Your basket is bare

 
Japanamerica
How Japanese Pop Culture Has Invaded The U.S.

Author: Roland Kelts
Availability:
Out of Print

Format: Hardback

Page Count: 238
ISBN-13: 9781403974754
Weight (g): 700
Genre: Headpressianism
RRP:

Login To Rate Product
1 Rating

Headpress.com Price: £8.99

Exclusive, limited supplies of the original hardback edition from Palgrave Macmillan, signed by the author

Contemporary Japanese pop culture such as anime and manga (Japanese animation and comic books) is Asia's equivalent of the Harry Potter phenomenon--an overseas export that has taken America by storm. While Hollywood struggles to fill seats, Japanese anime releases are increasingly outpacing American movies in number and, more importantly, in the devotion they inspire in their fans. But just as Harry Potter is both "universal" and very English, anime is also deeply Japanese, making its popularity in the United States totally unexpected.

Japanamerica is the first book that directly addresses the American experience with the Japanese pop phenomenon, covering everything from Hayao Miyazaki's epics, the burgeoning world of hentai, or violent pornographic anime, and Puffy Amiyumi, whose exploits are broadcast daily on the Cartoon Network, to literary novelist Haruki Murakami, and more. With insights from the artists, critics, readers and fans from both nations, this book is as literate as it is hip, highlighting the shared conflicts as American and Japanese pop cultures dramatically collide in the here and now.

  • Foreword
  • May the G-Force Be with You
  • Atom Boys
  • The Business of Anime
  • Toy Story
  • Japan's IP Problem
  • Strange Transformations
  • Cosplay and Otakudom: The Draw of DIY
  • Future Shocks
  • Anime Appeals

"Like a Wired magazine article on steroids ... Kelts throws out fascinating ideas. If you wish to understand the nuances of otaku-dom, or are just hentai-curious, Japanamerica is a broad primer. If you're seeking investment opportunities, it's practically a prospectus."
- R.C. Baker, The Village Voice

"From exploring the Japanese attitude toward pornography to a meeting with the creator of Pac-Man, Japanamerica is a fascinating ride."
- Bookforum

"Embrace the world of otaku in Roland Kelts' comprehensive study of how Japanese pop culture enchanted the West, from Speed Racer and Pokémon to cosplay and hentai manga."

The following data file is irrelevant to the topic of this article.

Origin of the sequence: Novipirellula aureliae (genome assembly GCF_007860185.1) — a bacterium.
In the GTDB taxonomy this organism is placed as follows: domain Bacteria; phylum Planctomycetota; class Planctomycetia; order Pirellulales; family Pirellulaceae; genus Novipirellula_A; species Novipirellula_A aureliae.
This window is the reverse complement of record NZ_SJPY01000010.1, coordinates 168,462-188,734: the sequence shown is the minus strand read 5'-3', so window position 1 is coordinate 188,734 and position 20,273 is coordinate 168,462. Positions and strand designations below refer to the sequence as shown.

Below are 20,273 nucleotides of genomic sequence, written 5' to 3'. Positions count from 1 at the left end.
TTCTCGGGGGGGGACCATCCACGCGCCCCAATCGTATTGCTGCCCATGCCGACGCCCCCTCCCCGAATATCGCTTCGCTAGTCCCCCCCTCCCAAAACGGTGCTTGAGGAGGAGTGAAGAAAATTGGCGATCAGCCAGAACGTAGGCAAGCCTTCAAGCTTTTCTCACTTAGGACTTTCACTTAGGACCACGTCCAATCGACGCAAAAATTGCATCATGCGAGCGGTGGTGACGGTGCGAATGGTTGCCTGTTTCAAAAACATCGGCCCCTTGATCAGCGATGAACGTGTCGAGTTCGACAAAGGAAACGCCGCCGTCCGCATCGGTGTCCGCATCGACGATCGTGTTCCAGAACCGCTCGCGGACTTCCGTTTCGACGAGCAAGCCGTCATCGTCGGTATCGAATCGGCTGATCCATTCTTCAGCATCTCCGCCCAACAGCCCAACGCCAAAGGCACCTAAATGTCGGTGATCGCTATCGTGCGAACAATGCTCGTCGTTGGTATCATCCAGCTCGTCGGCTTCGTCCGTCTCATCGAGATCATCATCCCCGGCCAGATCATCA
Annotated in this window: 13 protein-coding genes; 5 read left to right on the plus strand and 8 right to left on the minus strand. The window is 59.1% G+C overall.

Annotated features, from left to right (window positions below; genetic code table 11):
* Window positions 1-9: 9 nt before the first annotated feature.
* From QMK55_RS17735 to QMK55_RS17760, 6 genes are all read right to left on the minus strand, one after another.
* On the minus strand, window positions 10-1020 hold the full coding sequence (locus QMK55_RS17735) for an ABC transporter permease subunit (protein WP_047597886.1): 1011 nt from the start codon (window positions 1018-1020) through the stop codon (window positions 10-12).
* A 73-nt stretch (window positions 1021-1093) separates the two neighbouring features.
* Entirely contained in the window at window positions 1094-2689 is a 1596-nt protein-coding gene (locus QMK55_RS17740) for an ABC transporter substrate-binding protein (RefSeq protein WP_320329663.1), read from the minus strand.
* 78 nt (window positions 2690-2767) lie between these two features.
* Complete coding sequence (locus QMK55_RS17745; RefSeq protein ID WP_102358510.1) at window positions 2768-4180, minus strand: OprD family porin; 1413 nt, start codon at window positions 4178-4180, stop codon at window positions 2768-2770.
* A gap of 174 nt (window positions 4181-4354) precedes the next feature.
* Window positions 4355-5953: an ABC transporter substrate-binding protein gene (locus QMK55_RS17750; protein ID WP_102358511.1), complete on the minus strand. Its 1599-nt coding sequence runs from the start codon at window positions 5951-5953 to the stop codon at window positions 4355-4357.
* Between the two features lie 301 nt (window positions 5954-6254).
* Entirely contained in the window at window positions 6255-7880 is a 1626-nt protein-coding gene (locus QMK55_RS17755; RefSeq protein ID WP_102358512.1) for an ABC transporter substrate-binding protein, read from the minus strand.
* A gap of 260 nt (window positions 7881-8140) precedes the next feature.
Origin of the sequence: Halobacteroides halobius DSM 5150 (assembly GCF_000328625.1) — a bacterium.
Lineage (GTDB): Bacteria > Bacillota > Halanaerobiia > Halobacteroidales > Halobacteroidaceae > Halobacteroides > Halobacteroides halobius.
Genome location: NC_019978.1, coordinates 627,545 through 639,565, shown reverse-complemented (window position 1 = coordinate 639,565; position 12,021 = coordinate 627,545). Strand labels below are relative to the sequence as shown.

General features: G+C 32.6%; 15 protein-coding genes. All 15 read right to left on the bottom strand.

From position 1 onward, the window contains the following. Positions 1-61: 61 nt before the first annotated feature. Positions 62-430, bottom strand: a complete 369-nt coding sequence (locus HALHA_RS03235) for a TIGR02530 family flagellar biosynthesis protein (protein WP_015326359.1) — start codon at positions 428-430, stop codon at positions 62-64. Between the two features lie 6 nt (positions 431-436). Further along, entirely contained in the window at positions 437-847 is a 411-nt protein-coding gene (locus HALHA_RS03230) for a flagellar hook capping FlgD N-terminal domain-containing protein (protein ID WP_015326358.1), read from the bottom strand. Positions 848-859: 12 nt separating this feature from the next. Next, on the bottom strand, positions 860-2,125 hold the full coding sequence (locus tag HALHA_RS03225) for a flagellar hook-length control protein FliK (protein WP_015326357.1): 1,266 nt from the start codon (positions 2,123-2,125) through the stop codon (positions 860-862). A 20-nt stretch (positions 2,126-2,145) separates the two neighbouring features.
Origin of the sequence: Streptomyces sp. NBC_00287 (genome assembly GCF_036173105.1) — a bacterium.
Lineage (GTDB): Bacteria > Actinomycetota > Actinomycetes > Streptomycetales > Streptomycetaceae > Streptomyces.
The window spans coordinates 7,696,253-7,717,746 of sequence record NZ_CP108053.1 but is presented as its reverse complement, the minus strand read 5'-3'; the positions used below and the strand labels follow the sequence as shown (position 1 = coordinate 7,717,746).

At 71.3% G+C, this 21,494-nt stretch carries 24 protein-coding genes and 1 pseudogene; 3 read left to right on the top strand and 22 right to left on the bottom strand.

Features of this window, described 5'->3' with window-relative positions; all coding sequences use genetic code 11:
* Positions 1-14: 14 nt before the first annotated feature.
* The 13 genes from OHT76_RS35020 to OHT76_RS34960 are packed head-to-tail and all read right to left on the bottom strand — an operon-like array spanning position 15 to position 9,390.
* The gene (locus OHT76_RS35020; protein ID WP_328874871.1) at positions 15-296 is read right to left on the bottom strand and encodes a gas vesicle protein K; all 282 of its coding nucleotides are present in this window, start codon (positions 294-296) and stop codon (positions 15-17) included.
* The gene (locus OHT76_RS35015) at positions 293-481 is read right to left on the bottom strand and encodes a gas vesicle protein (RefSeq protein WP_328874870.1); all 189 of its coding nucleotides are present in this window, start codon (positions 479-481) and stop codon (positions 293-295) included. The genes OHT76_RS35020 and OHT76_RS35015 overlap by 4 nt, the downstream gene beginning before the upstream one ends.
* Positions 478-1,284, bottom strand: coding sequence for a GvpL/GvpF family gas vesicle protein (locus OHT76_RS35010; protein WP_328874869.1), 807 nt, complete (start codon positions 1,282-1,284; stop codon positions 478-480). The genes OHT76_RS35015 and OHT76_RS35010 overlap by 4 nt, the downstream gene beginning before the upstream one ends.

- Wired magazine

"[T]he personal stories [and] acute observations make this work precious ... a personal record of enlightening research on both sides of the Pacific, told with loving detail and complemented by the opinions of 'insiders'."
- Mariko Kato, The Japan Times

"Kelts's energetic survey covers the films of Miyazaki, Pokemon trading cards and anime action figures, as well as such exotic sub-genres as 'tentacle porn.' Japanamerica is entertaining and often enlightening."
- The Guardian (UK)

"A stimulating guide, acutely researched and engagingly written ... Kelts is well positioned to explore the roots and ramifications of a steadfast and, to many, mystifying trend."
- The Australian (Australia)

"Roland Kelts's Japanamerica is diligent, brisk and above all entertaining."
- 3AM Magazine (UK)

"Japanamerica is the book I have been waiting for. It tells the incredible story of the way the colorful and eccentric world of Japanese entertainment and popular art has enriched our lives in the West. But it also deals with why it has a poetry that has taken Americans many years to understand and feel able to echo. Japan's holocaust was equally traumatic to the ones experienced by many Americans, and perhaps more sudden, more extreme and more focused. This story shows how today we all use movies, comics, music, art and advertising to face our past and its traumas, rather than to escape. The Japanese methods of facing the past are restrained and unusual, but ultimately glorious, and mean more to us in our post-9/11 era than ever they could before. Roland Kelts, part American, part Japanese, brings real insight to the way this union of hearts and souls through entertainment will continue to grow and draw two very different worlds together.”
- Pete Townshend, The Who